POLICY L10 (New Development)

A proposal for a hotel will be permitted provided that:

(i) it is located in or on the edge of Bromley or Orpington town centres, or within a district centre or a local centre (as defined in Chapter 11). Outside of these locations, the applicants must demonstrate a need for the hotel and must show that a sequential approach to site selection has been applied and that there are no suitable or available sites in the town centres, edge of town centres or within district and local centres before considering out of centre sites in locations accessible by a choice of means of transport; and
(ii) the hotel will be well-separated from neighbouring residential properties and not give rise to unacceptable levels of noise and disturbance to occupiers of nearby properties.

POLICY L11 (Changes of Use)

Normally, applications for change of use to hotels, guesthouses and boarding-houses will only be permitted where:

(i) the use is compatible with the character of the area and will not give rise to unacceptable levels of noise and disturbance to occupiers of nearby properties; and
(ii) the existing floor space of the property is greater than 170 sq.m

See also: Policy C3


9.26 Hotel accommodation in the form of purpose-built hotels or the conversion of larger properties to hotels or guesthouses would provide a useful supporting service to local businesses and cater for tourists. Hotels would also contribute to the local economy by providing jobs. Provision in Bromley may help to absorb some of the pressure for new hotels in central London. Hotels should be located in environmentally acceptable locations accessible by public transport, in accordance with the sequential approach outlined in PPS6.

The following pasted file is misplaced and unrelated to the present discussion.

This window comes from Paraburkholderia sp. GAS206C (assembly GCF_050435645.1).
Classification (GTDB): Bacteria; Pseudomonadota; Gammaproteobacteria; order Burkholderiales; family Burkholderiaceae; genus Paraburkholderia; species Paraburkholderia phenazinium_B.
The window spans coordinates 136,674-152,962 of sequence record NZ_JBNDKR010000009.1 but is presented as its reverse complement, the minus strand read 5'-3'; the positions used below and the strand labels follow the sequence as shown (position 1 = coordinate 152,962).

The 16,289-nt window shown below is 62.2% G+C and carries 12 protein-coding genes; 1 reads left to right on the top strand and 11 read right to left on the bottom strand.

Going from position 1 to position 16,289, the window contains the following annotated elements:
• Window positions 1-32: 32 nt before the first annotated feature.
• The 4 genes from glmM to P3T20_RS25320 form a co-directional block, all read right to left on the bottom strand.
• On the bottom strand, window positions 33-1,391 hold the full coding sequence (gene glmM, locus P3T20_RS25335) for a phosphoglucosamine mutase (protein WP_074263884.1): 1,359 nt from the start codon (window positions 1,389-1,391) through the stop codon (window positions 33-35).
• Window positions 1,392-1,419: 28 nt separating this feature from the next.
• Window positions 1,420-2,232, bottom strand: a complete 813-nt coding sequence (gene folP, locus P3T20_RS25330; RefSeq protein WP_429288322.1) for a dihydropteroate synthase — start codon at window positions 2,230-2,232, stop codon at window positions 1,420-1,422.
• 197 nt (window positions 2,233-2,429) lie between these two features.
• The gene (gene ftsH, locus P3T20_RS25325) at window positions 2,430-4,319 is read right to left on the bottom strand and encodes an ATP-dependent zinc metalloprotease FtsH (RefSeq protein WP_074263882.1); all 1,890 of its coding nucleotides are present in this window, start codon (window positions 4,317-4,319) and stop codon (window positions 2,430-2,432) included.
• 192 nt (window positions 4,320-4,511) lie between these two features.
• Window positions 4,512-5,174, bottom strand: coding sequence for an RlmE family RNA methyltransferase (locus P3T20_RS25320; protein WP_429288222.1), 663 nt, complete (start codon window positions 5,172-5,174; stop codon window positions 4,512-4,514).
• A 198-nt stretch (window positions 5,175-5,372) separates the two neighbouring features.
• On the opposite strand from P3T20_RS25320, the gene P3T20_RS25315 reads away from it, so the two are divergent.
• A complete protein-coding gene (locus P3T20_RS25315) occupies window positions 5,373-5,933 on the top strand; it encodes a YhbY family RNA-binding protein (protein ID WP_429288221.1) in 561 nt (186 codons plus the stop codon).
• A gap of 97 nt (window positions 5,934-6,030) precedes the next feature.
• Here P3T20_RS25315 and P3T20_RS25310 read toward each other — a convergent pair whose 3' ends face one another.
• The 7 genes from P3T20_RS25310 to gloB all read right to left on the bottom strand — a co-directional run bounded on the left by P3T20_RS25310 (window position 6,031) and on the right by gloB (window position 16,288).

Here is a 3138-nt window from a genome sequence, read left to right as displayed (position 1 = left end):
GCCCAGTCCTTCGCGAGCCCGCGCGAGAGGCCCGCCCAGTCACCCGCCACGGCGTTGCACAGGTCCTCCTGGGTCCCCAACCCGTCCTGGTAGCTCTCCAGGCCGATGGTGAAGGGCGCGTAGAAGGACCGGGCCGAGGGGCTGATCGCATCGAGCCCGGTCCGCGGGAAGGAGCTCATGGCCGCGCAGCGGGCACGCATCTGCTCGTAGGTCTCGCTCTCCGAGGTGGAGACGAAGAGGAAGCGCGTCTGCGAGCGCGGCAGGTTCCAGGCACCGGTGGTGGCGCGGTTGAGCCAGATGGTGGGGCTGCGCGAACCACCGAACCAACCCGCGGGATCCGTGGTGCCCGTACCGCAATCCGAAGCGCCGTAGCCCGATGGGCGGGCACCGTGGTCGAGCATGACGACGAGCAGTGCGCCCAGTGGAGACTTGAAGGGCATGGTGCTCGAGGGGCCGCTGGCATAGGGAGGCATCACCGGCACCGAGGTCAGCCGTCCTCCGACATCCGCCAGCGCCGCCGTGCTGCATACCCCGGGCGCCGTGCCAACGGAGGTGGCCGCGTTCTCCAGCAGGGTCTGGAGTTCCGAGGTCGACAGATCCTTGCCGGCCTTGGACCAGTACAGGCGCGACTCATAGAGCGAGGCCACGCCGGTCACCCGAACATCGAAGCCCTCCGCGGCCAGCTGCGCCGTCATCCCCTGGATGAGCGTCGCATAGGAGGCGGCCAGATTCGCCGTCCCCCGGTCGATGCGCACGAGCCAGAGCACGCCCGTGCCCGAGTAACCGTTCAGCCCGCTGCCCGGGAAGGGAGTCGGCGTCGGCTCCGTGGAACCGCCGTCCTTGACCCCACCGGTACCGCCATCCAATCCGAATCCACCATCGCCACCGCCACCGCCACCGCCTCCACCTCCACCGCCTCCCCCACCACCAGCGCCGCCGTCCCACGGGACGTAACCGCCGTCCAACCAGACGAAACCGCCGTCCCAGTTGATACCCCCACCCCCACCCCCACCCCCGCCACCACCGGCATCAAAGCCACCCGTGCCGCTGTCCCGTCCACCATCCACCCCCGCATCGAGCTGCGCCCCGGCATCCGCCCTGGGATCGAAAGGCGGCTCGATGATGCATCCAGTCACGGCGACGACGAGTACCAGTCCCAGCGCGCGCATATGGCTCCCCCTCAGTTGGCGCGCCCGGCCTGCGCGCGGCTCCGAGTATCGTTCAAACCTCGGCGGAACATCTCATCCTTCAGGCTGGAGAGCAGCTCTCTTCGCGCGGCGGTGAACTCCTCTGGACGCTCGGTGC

9.27 Small hotels, boarding houses and bed and breakfast accommodation can help meet the demand for budget accommodation. Such uses may be more suitable in residential areas, subject to the overriding need to protect residential amenity, and to the criteria above being met. A minimum floor space limit is necessary to prevent the conversion of unsuitable smaller houses. The Council will encourage improved access to hotels for people with disabilities.

Table 9.1 Hierarchy of Public Open Space
Open Space categorisation Size guideline and distance from home
Regional Parks 400 hectares
Metropolitan Parks 60 hectares
District Parks 20 hectares
Local Parks and Open Spaces 2 hectares
Small Open Spaces Under 2 hectares
0.4km or less